Franks, Lucinda Laura

Franks, Lucinda Laura, 1946-2021, American journalist, b. Chicago, Il., Vassar College (B.A., 1968). Franks was born in Chicago but raised in Wellesley, Ma. In college, she was one of the founders of a local chapter of the Students for a Democratic Society. Franks’ first job in journalism was with the U.P.I.’s London office in 1968, making coffee for the male reporters. On her own time, she began writing features for the news service, which gained her a job as its first female reporter, but she was limited to covering “female” topics like beauty pageants. Traveling on her own to Northern Ireland in search of more interesting stories, she covered the beginnings of the “troubles” between the area’s Catholic and Protestant population, despite U.P.I.’s rules again women serving in war zones. She was transferred to New York City in 1970, where she covered the Weather Undergound, producing a five-part series along with journalist Thomas Powers that was awarded a Pulitzer Prize for National Reporting; she was the first female and the youngest journalist to date so honored. She left U.P.I. to join the New York Times (1974-77), and then became a staff writer for The New Yorker (1992-2006). She covered a wide variety of topics, from exposing the dangers of red dye No. 2 to the root causes of alcoholism to O.J. Simpson and Hillary Clinton. In 1977, she married famed Manhattan District Attorney Robert Morgenthau.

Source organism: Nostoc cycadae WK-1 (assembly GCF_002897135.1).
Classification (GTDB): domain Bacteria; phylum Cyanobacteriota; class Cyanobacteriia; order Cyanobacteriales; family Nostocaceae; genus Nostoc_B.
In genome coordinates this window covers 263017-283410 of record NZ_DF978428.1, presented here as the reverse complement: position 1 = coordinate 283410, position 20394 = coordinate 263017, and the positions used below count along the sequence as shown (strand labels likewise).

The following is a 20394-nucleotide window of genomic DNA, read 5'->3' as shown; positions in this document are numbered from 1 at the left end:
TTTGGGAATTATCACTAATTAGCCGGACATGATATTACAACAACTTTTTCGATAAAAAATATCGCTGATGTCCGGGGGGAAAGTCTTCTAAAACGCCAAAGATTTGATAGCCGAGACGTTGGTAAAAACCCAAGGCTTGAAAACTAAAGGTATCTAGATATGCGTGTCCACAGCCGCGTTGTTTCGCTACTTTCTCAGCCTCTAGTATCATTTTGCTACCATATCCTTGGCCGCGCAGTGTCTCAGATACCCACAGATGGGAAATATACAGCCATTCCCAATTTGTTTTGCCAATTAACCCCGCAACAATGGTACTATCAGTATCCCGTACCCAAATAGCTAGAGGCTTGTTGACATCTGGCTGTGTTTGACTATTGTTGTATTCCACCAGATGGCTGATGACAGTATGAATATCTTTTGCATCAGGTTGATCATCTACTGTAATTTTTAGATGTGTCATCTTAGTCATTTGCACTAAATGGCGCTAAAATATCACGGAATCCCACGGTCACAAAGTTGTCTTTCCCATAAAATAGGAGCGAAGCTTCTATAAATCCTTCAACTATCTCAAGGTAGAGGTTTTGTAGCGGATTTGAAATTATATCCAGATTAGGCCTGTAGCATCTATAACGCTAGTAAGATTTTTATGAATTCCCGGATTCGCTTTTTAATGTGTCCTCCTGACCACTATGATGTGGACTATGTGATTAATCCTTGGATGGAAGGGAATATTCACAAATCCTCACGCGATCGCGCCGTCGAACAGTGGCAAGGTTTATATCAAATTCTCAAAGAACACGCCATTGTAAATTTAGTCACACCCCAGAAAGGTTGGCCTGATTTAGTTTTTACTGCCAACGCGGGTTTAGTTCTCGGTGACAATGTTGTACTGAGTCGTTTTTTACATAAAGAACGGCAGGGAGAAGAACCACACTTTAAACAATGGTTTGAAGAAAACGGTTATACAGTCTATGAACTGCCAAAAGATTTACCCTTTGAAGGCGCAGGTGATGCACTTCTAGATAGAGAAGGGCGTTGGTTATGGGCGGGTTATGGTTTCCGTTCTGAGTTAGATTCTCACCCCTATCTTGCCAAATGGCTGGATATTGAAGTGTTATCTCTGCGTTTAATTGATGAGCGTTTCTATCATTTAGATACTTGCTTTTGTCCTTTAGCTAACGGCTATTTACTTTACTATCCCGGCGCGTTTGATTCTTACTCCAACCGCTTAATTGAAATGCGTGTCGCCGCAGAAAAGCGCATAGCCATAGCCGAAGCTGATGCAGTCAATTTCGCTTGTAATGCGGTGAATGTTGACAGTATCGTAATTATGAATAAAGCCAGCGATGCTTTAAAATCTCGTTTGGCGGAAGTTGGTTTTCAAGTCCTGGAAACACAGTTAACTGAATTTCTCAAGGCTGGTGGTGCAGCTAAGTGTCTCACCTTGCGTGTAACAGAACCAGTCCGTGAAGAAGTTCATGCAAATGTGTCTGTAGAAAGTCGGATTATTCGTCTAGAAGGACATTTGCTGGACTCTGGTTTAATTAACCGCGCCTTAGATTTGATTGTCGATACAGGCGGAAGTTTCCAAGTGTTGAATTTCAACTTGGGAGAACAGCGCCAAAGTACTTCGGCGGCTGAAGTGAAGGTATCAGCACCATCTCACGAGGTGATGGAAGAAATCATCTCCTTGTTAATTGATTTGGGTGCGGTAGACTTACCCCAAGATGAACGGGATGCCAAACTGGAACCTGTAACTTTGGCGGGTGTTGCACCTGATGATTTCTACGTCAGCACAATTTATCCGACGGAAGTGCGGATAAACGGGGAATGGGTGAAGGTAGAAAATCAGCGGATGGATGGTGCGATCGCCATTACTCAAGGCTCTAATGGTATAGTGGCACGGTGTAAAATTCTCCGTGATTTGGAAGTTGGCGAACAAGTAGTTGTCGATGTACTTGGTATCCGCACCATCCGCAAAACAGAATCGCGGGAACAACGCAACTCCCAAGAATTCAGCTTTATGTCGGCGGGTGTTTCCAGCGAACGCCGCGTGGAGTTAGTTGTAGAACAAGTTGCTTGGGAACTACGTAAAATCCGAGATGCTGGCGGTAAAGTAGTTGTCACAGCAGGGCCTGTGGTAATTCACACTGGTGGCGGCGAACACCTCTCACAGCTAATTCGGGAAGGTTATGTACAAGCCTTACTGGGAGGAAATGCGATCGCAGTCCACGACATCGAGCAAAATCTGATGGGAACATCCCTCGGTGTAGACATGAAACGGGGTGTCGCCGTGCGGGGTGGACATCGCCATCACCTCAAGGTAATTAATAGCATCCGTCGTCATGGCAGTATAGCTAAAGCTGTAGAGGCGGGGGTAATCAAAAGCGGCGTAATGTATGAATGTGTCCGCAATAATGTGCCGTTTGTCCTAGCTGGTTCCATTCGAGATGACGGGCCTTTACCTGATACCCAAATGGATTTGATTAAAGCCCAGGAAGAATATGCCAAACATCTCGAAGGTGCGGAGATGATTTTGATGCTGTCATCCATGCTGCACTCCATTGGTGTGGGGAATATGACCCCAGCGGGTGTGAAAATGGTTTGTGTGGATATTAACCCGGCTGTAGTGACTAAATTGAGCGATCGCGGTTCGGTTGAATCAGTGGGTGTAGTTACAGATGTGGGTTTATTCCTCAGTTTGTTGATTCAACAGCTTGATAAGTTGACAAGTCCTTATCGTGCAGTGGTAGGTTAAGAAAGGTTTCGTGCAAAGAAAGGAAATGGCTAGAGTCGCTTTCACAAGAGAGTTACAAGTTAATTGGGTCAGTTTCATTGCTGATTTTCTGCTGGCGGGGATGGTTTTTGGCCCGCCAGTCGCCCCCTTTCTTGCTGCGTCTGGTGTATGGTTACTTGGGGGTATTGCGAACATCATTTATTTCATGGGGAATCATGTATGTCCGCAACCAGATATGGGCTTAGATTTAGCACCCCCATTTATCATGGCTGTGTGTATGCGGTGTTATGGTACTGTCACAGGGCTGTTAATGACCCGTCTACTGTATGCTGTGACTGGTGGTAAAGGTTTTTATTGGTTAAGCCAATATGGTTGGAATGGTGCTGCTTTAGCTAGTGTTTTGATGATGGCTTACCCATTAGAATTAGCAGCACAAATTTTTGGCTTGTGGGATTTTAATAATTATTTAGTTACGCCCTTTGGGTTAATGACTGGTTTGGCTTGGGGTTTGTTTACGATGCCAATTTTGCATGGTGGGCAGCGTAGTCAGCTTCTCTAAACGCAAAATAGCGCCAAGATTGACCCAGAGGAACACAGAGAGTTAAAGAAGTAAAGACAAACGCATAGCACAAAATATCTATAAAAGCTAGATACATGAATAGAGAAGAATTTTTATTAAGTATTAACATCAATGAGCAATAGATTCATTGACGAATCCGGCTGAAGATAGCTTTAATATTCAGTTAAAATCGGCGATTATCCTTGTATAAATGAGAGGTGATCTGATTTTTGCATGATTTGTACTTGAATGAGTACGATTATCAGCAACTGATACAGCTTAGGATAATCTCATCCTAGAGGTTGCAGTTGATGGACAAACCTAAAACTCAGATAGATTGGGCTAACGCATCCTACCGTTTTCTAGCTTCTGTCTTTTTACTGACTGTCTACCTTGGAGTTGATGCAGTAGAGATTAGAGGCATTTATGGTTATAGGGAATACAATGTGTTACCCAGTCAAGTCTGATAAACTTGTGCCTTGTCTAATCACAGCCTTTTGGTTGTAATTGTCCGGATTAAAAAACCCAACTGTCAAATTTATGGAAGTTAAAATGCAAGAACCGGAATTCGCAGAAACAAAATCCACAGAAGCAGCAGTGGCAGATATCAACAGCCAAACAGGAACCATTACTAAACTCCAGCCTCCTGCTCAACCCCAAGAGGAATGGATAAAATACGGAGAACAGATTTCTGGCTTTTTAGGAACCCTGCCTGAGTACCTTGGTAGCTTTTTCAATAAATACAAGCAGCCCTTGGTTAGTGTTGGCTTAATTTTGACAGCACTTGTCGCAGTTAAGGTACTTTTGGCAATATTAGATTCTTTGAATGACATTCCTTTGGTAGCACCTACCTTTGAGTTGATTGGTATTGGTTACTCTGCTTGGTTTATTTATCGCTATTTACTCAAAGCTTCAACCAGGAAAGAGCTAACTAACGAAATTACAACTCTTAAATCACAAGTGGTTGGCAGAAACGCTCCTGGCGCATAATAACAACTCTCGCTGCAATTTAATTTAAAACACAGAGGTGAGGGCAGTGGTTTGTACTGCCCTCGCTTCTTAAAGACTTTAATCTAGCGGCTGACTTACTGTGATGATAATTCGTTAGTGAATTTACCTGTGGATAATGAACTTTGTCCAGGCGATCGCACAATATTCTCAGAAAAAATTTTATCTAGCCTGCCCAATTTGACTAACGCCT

See her Waiting Out A War: The Exile of Private John Picciano (1971); novel, Wild Apples (1991); memoirs, My Father’s Secret War (2007), Timeless: Love, Morgenthau, and Me (2014).

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